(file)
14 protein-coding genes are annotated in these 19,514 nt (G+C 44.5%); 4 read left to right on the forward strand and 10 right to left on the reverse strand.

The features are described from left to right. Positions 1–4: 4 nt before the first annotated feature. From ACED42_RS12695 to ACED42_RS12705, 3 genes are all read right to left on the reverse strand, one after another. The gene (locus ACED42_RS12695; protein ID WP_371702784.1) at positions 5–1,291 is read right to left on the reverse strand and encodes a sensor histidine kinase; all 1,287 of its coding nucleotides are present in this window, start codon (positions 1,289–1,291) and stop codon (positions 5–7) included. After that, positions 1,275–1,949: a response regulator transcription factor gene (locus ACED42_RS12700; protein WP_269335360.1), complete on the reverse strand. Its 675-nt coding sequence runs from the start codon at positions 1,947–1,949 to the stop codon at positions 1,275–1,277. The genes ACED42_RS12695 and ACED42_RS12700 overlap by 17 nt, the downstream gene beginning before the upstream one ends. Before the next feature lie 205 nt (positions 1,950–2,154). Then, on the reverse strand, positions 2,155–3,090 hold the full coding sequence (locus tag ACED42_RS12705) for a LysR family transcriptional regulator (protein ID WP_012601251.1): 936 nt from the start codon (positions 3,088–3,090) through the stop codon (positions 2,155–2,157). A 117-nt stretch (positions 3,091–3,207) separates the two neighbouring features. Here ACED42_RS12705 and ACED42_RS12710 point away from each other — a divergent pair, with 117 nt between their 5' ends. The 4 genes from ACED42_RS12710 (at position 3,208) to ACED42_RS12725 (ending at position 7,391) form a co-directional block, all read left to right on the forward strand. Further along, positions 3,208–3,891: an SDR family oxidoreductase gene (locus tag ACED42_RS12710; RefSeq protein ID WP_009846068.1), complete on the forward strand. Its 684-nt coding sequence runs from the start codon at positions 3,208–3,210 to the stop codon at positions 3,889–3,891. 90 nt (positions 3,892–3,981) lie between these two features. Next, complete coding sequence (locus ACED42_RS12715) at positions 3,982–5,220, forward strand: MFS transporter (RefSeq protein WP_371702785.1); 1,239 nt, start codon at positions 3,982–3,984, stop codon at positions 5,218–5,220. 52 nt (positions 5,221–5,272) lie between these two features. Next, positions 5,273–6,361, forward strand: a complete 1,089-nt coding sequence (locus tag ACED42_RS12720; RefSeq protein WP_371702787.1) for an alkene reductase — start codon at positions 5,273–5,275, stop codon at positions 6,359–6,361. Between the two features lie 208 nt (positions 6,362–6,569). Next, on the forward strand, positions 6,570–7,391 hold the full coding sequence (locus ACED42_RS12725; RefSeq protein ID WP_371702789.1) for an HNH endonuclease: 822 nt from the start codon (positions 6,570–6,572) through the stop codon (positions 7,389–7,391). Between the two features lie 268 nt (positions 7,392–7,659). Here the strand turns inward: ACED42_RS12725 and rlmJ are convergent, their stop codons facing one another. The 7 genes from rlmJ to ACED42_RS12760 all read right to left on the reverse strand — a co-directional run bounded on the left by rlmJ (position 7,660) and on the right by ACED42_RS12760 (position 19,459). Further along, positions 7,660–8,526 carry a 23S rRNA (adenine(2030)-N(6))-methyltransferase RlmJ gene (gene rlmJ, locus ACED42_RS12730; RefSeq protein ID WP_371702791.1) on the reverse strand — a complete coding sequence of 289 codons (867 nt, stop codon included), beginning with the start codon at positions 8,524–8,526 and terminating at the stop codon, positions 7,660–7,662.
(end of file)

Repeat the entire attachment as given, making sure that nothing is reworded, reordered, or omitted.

14 protein-coding genes are annotated in these 19,514 nt (G+C 44.5%); 4 read left to right on the forward strand and 10 right to left on the reverse strand.

The features are described from left to right. Positions 1–4: 4 nt before the first annotated feature. From ACED42_RS12695 to ACED42_RS12705, 3 genes are all read right to left on the reverse strand, one after another. The gene (locus ACED42_RS12695; protein ID WP_371702784.1) at positions 5–1,291 is read right to left on the reverse strand and encodes a sensor histidine kinase; all 1,287 of its coding nucleotides are present in this window, start codon (positions 1,289–1,291) and stop codon (positions 5–7) included. After that, positions 1,275–1,949: a response regulator transcription factor gene (locus ACED42_RS12700; protein WP_269335360.1), complete on the reverse strand. Its 675-nt coding sequence runs from the start codon at positions 1,947–1,949 to the stop codon at positions 1,275–1,277. The genes ACED42_RS12695 and ACED42_RS12700 overlap by 17 nt, the downstream gene beginning before the upstream one ends. Before the next feature lie 205 nt (positions 1,950–2,154). Then, on the reverse strand, positions 2,155–3,090 hold the full coding sequence (locus tag ACED42_RS12705) for a LysR family transcriptional regulator (protein ID WP_012601251.1): 936 nt from the start codon (positions 3,088–3,090) through the stop codon (positions 2,155–2,157). A 117-nt stretch (positions 3,091–3,207) separates the two neighbouring features. Here ACED42_RS12705 and ACED42_RS12710 point away from each other — a divergent pair, with 117 nt between their 5' ends. The 4 genes from ACED42_RS12710 (at position 3,208) to ACED42_RS12725 (ending at position 7,391) form a co-directional block, all read left to right on the forward strand. Further along, positions 3,208–3,891: an SDR family oxidoreductase gene (locus tag ACED42_RS12710; RefSeq protein ID WP_009846068.1), complete on the forward strand. Its 684-nt coding sequence runs from the start codon at positions 3,208–3,210 to the stop codon at positions 3,889–3,891. 90 nt (positions 3,892–3,981) lie between these two features. Next, complete coding sequence (locus ACED42_RS12715) at positions 3,982–5,220, forward strand: MFS transporter (RefSeq protein WP_371702785.1); 1,239 nt, start codon at positions 3,982–3,984, stop codon at positions 5,218–5,220. 52 nt (positions 5,221–5,272) lie between these two features. Next, positions 5,273–6,361, forward strand: a complete 1,089-nt coding sequence (locus tag ACED42_RS12720; RefSeq protein WP_371702787.1) for an alkene reductase — start codon at positions 5,273–5,275, stop codon at positions 6,359–6,361. Between the two features lie 208 nt (positions 6,362–6,569). Next, on the forward strand, positions 6,570–7,391 hold the full coding sequence (locus ACED42_RS12725; RefSeq protein ID WP_371702789.1) for an HNH endonuclease: 822 nt from the start codon (positions 6,570–6,572) through the stop codon (positions 7,389–7,391). Between the two features lie 268 nt (positions 7,392–7,659). Here the strand turns inward: ACED42_RS12725 and rlmJ are convergent, their stop codons facing one another. The 7 genes from rlmJ to ACED42_RS12760 all read right to left on the reverse strand — a co-directional run bounded on the left by rlmJ (position 7,660) and on the right by ACED42_RS12760 (position 19,459). Further along, positions 7,660–8,526 carry a 23S rRNA (adenine(2030)-N(6))-methyltransferase RlmJ gene (gene rlmJ, locus ACED42_RS12730; RefSeq protein ID WP_371702791.1) on the reverse strand — a complete coding sequence of 289 codons (867 nt, stop codon included), beginning with the start codon at positions 8,524–8,526 and terminating at the stop codon, positions 7,660–7,662.